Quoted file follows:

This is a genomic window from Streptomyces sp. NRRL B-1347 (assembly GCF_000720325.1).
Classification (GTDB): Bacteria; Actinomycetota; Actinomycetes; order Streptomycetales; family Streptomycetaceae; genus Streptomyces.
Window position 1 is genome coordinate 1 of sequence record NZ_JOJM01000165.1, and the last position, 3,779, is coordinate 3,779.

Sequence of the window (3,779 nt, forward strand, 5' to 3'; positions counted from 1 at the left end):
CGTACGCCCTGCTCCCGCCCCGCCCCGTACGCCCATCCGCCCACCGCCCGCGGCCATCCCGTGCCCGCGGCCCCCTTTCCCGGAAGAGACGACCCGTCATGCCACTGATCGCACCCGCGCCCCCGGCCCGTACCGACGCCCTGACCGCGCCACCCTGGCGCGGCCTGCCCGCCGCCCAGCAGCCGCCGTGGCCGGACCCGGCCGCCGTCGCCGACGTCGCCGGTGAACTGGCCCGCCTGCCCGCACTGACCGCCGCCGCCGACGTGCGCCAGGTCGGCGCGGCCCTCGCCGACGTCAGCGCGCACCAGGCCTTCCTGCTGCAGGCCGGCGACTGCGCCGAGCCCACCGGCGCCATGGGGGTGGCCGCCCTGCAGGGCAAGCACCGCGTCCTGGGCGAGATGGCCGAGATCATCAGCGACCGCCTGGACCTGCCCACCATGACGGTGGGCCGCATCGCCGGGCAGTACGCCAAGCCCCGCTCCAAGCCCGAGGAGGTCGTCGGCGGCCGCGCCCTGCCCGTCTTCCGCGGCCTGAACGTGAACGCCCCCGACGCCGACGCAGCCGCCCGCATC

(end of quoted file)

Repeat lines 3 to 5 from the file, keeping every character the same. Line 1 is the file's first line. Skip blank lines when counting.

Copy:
Window position 1 is genome coordinate 1 of sequence record NZ_JOJM01000165.1, and the last position, 3,779, is coordinate 3,779.

Sequence of the window (3,779 nt, forward strand, 5' to 3'; positions counted from 1 at the left end):
CGTACGCCCTGCTCCCGCCCCGCCCCGTACGCCCATCCGCCCACCGCCCGCGGCCATCCCGTGCCCGCGGCCCCCTTTCCCGGAAGAGACGACCCGTCATGCCACTGATCGCACCCGCGCCCCCGGCCCGTACCGACGCCCTGACCGCGCCACCCTGGCGCGGCCTGCCCGCCGCCCAGCAGCCGCCGTGGCCGGACCCGGCCGCCGTCGCCGACGTCGCCGGTGAACTGGCCCGCCTGCCCGCACTGACCGCCGCCGCCGACGTGCGCCAGGTCGGCGCGGCCCTCGCCGACGTCAGCGCGCACCAGGCCTTCCTGCTGCAGGCCGGCGACTGCGCCGAGCCCACCGGCGCCATGGGGGTGGCCGCCCTGCAGGGCAAGCACCGCGTCCTGGGCGAGATGGCCGAGATCATCAGCGACCGCCTGGACCTGCCCACCATGACGGTGGGCCGCATCGCCGGGCAGTACGCCAAGCCCCGCTCCAAGCCCGAGGAGGTCGTCGGCGGCCGCGCCCTGCCCGTCTTCCGCGGCCTGAACGTGAACGCCCCCGACGCCGACGCAGCCGCCCGCATC